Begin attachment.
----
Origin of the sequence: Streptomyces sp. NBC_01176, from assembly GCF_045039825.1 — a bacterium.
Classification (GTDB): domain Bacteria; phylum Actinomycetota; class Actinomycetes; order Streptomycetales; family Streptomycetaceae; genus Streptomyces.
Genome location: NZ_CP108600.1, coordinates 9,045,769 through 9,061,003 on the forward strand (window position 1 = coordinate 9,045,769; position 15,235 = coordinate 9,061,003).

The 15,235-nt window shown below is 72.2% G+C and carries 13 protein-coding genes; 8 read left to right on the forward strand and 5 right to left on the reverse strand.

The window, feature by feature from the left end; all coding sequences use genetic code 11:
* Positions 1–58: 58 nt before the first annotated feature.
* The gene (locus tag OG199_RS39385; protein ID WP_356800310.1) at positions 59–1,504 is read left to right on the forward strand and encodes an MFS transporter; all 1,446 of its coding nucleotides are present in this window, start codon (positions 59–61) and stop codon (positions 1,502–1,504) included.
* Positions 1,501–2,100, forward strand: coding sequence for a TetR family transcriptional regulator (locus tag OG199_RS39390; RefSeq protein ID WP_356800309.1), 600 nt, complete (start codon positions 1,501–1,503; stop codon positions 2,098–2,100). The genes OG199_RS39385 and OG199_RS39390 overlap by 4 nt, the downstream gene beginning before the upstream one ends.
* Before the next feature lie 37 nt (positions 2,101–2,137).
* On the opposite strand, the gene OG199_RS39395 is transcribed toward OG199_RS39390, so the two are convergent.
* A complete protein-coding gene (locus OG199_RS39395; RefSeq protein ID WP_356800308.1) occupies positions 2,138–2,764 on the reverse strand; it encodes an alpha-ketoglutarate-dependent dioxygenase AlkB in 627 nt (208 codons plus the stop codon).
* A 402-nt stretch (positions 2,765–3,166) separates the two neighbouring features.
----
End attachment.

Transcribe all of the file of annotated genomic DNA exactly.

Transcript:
Origin of the sequence: Streptomyces sp. NBC_01176, from assembly GCF_045039825.1 — a bacterium.
Classification (GTDB): domain Bacteria; phylum Actinomycetota; class Actinomycetes; order Streptomycetales; family Streptomycetaceae; genus Streptomyces.
Genome location: NZ_CP108600.1, coordinates 9,045,769 through 9,061,003 on the forward strand (window position 1 = coordinate 9,045,769; position 15,235 = coordinate 9,061,003).

The 15,235-nt window shown below is 72.2% G+C and carries 13 protein-coding genes; 8 read left to right on the forward strand and 5 right to left on the reverse strand.

The window, feature by feature from the left end; all coding sequences use genetic code 11:
* Positions 1–58: 58 nt before the first annotated feature.
* The gene (locus tag OG199_RS39385; protein ID WP_356800310.1) at positions 59–1,504 is read left to right on the forward strand and encodes an MFS transporter; all 1,446 of its coding nucleotides are present in this window, start codon (positions 59–61) and stop codon (positions 1,502–1,504) included.
* Positions 1,501–2,100, forward strand: coding sequence for a TetR family transcriptional regulator (locus tag OG199_RS39390; RefSeq protein ID WP_356800309.1), 600 nt, complete (start codon positions 1,501–1,503; stop codon positions 2,098–2,100). The genes OG199_RS39385 and OG199_RS39390 overlap by 4 nt, the downstream gene beginning before the upstream one ends.
* Before the next feature lie 37 nt (positions 2,101–2,137).
* On the opposite strand, the gene OG199_RS39395 is transcribed toward OG199_RS39390, so the two are convergent.
* A complete protein-coding gene (locus OG199_RS39395; RefSeq protein ID WP_356800308.1) occupies positions 2,138–2,764 on the reverse strand; it encodes an alpha-ketoglutarate-dependent dioxygenase AlkB in 627 nt (208 codons plus the stop codon).
* A 402-nt stretch (positions 2,765–3,166) separates the two neighbouring features.